Searching over 5,500,000 cases.


searching
Buy This Entire Record For $7.95

Download the entire decision to receive the complete text, official citation,
docket number, dissents and concurrences, and footnotes for this case.

Learn more about what you receive with purchase of this case.

J&J Sports Productions Inc. v. Drakeford

United States District Court, D. South Carolina, Rock Hill Division

September 21, 2016

J&J Sports Productions, Inc., Plaintiff,
v.
Steven Dante Drakeford d/b/a Steve's Lounge Bar & Grill, and Styron Drakeford d/b/a Steve's Lounge Bar & Grill, Defendants.

          ORDER AND OPINION

          Margaret B. Seymour, Senior United States District Judge

         On April 11, 2016, Plaintiff J & J Sports Productions, Inc. (“J & J Sports”), filed an action in this court against Defendants Steven Dante Drakeford and Styron Drakeford, collectively doing business as Steve's Lounge Bar & Grill (“Steve's Lounge Bar & Grill”). Plaintiff alleges that it owned the exclusive television distribution rights for a boxing match, and that Defendants exhibited the fight at a commercial establishment without paying a licensing fee to Plaintiff. Plaintiff has asserted claims under the Communications Act, 47 U.S.C. § 605, and the Cable Communications Policy Act, 47 U.S.C. § 553, as well as a state law claim for conversion. Neither Defendant filed an answer or otherwise responded to Plaintiff's complaint. On May 11, 2016, in response to Plaintiff's request, the clerk entered default as to both Defendants. On May 26, 2016, Plaintiff filed a motion for default judgment.

         FACTS

         The following facts are alleged in Plaintiff's complaint (ECF No. 1), and due to Defendants' default, are accepted as true: Defendant Steven Dante Drakeford (“Steven”) is a South Carolina citizen doing business Steve's Lounge Bar & Grill & Grill. Id. at 2. Defendant Styron Drakeford (“Styron”) is the owner, chief executive, member, principal, alter ego, manager, agent, and/or representative of Steve's Lounge Bar & Grill. Id. Defendants had dominion, supervisory control, oversight, and management authority over the Steve's Lounge Bar & Grill. Id. at 3. J & J Sports Productions, Inc., a California corporation, purchased the exclusive television distribution rights to “Manny Pacquio v. Timothy Bradley, II WBO Welterweight Championship Fight Program” (“Championship Fight”), which took place on April 12, 2014. Id. at 3. Defendants, or their agents, unlawfully intercepted, received, published, divulged, and exhibited the Championship Fight at the time of its transmission with full knowledge that they were unauthorized to do so. Id. at 4. This interception was done willfully and for the purposes of commercial advantage or financial gain. Id. Steven and Styron were present during and participated in this misconduct. Id.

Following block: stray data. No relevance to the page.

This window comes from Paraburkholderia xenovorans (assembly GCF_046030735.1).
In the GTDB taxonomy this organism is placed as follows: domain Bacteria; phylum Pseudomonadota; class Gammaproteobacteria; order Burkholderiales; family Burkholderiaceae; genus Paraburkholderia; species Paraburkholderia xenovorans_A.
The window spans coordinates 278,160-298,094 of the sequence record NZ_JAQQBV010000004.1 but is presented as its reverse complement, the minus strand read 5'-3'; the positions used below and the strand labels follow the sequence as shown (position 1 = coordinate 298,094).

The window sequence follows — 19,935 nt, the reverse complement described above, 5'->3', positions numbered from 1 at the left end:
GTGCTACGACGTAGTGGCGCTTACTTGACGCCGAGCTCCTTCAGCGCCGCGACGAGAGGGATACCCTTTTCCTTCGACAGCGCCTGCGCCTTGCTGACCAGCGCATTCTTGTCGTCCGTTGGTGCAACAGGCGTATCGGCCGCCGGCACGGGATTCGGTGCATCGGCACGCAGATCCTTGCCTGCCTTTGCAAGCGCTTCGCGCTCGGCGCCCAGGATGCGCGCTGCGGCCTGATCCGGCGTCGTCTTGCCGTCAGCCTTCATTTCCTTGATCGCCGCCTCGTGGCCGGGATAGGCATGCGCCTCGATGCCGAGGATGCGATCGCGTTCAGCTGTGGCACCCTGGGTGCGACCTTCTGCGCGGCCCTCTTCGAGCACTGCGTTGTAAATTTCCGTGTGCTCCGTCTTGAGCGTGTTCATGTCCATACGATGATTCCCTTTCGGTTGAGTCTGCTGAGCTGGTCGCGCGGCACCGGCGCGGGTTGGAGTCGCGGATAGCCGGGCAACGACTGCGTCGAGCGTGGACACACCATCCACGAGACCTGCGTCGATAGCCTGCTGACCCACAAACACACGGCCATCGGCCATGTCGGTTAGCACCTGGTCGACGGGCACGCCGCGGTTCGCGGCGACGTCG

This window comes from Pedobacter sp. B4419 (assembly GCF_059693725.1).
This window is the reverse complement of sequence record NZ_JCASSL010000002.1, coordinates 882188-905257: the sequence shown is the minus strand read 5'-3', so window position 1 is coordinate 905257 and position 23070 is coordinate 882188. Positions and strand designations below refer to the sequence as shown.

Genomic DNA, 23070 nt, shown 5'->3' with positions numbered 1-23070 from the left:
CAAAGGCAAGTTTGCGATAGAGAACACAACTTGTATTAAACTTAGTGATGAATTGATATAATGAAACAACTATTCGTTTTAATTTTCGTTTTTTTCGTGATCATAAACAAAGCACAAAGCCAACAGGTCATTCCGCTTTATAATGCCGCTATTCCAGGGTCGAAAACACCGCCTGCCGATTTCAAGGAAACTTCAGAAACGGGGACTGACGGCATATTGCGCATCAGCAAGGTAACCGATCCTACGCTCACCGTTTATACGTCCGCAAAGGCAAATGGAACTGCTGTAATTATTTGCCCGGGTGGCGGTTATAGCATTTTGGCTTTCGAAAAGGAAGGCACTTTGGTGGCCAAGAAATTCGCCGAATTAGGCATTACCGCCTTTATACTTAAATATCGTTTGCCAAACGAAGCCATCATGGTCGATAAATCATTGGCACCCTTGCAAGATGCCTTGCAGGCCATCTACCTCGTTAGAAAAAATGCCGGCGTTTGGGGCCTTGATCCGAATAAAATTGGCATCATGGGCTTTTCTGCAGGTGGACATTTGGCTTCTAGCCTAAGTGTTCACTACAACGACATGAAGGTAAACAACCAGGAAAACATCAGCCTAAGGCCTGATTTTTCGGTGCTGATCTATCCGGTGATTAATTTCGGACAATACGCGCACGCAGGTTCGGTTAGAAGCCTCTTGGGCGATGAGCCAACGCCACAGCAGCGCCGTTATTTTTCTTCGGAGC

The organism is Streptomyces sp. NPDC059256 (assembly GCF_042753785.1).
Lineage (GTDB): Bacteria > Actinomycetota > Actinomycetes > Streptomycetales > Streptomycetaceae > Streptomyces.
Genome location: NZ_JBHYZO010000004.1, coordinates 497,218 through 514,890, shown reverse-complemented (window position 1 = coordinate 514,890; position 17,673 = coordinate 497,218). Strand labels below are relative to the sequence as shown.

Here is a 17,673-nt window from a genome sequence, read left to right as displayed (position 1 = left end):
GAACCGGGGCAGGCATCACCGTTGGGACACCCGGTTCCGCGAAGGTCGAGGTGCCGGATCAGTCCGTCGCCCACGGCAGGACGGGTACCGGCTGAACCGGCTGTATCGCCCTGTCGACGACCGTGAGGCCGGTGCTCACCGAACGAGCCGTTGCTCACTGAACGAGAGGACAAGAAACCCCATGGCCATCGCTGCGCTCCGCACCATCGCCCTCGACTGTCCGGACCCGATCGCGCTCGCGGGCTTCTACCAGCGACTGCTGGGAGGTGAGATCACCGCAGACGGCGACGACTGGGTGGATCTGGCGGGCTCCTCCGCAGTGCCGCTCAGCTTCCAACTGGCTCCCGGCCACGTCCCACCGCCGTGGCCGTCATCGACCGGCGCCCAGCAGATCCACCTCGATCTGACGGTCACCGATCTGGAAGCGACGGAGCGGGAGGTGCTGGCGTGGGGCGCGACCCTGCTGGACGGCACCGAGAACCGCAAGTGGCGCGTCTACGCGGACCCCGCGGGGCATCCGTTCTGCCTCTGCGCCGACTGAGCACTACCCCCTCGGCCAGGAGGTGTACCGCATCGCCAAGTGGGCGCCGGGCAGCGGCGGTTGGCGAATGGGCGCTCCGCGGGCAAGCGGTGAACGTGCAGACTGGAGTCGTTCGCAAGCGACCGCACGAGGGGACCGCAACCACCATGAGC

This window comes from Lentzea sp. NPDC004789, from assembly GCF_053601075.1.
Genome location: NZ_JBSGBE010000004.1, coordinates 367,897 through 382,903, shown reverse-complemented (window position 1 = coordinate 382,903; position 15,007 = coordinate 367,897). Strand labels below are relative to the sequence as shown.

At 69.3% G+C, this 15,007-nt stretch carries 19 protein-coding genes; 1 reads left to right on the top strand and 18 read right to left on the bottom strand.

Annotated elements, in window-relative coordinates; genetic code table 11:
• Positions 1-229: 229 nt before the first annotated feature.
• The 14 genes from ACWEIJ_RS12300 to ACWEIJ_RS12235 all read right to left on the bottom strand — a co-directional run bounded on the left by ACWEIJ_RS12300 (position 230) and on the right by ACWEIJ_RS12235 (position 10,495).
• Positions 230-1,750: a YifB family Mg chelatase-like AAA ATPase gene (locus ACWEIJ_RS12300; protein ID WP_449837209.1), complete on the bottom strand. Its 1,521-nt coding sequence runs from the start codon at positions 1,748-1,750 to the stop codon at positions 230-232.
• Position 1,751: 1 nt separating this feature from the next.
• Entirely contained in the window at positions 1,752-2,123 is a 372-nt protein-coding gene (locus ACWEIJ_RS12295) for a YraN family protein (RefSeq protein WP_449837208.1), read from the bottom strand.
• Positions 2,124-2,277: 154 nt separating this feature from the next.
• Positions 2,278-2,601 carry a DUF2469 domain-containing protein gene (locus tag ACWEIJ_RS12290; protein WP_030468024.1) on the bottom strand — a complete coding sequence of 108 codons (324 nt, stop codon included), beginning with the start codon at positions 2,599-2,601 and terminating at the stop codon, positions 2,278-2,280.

The following facts are set out in a sworn affidavit by private investigator, Carolyn D. Harding (ECF No. 9-4): Carolyn D. Harding went to Steve's Lounge Bar & Grill on April 12, 2014, and observed that the Championship Fight was being shown on three televisions. Id. She states that the approximate capacity of the establishment is 150 customers but she observed no more than 25 customers at a given time. Id. According to a sworn affidavit by Plaintiff's president, Joseph Gagliardi, based on a capacity of 101 to 200 persons, it would have cost $3, 200.00 (license fee) for Steve's Lounge Bar & Grill & Grill to purchase the rights to exhibit the Championship Fight. ECF No. 9-3 at 3 & 10.

         According to the private investigator's affidavit, she paid a $5.00 cover charge the night of the broadcast.

         DISCUSSION

         A. Liability